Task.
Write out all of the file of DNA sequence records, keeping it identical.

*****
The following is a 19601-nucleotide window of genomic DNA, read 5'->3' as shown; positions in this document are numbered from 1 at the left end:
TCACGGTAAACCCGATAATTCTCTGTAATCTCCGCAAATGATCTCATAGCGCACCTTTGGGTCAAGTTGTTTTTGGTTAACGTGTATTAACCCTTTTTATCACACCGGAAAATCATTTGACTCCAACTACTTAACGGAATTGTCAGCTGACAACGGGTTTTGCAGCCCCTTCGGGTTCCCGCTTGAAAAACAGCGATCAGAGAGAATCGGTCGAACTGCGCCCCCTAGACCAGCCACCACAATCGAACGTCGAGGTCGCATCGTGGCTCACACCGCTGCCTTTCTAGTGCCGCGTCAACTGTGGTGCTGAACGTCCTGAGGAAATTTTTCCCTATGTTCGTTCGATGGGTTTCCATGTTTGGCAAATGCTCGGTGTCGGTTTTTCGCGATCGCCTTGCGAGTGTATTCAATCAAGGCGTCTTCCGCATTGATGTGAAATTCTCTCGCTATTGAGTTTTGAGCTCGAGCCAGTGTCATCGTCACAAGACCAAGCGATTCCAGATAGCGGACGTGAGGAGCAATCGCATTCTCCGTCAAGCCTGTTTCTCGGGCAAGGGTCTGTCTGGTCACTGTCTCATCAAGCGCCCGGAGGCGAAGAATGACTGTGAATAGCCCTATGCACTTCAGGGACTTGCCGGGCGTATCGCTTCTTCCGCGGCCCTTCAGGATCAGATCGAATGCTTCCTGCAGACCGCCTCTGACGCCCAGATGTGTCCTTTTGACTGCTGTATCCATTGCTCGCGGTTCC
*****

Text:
The following is a 19601-nucleotide window of genomic DNA, read 5'->3' as shown; positions in this document are numbered from 1 at the left end:
TCACGGTAAACCCGATAATTCTCTGTAATCTCCGCAAATGATCTCATAGCGCACCTTTGGGTCAAGTTGTTTTTGGTTAACGTGTATTAACCCTTTTTATCACACCGGAAAATCATTTGACTCCAACTACTTAACGGAATTGTCAGCTGACAACGGGTTTTGCAGCCCCTTCGGGTTCCCGCTTGAAAAACAGCGATCAGAGAGAATCGGTCGAACTGCGCCCCCTAGACCAGCCACCACAATCGAACGTCGAGGTCGCATCGTGGCTCACACCGCTGCCTTTCTAGTGCCGCGTCAACTGTGGTGCTGAACGTCCTGAGGAAATTTTTCCCTATGTTCGTTCGATGGGTTTCCATGTTTGGCAAATGCTCGGTGTCGGTTTTTCGCGATCGCCTTGCGAGTGTATTCAATCAAGGCGTCTTCCGCATTGATGTGAAATTCTCTCGCTATTGAGTTTTGAGCTCGAGCCAGTGTCATCGTCACAAGACCAAGCGATTCCAGATAGCGGACGTGAGGAGCAATCGCATTCTCCGTCAAGCCTGTTTCTCGGGCAAGGGTCTGTCTGGTCACTGTCTCATCAAGCGCCCGGAGGCGAAGAATGACTGTGAATAGCCCTATGCACTTCAGGGACTTGCCGGGCGTATCGCTTCTTCCGCGGCCCTTCAGGATCAGATCGAATGCTTCCTGCAGACCGCCTCTGACGCCCAGATGTGTCCTTTTGACTGCTGTATCCATTGCTCGCGGTTCC